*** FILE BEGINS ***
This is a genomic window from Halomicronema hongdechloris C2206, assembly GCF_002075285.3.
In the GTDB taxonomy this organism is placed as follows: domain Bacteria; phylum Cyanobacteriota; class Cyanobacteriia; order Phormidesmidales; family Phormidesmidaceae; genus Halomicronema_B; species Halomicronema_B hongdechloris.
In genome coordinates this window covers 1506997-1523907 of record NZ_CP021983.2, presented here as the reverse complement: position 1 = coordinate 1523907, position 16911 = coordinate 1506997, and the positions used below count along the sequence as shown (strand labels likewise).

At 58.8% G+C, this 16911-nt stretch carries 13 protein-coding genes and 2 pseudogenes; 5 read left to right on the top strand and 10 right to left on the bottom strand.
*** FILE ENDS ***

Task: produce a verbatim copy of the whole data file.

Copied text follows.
This is a genomic window from Halomicronema hongdechloris C2206, assembly GCF_002075285.3.
In the GTDB taxonomy this organism is placed as follows: domain Bacteria; phylum Cyanobacteriota; class Cyanobacteriia; order Phormidesmidales; family Phormidesmidaceae; genus Halomicronema_B; species Halomicronema_B hongdechloris.
In genome coordinates this window covers 1506997-1523907 of record NZ_CP021983.2, presented here as the reverse complement: position 1 = coordinate 1523907, position 16911 = coordinate 1506997, and the positions used below count along the sequence as shown (strand labels likewise).

At 58.8% G+C, this 16911-nt stretch carries 13 protein-coding genes and 2 pseudogenes; 5 read left to right on the top strand and 10 right to left on the bottom strand.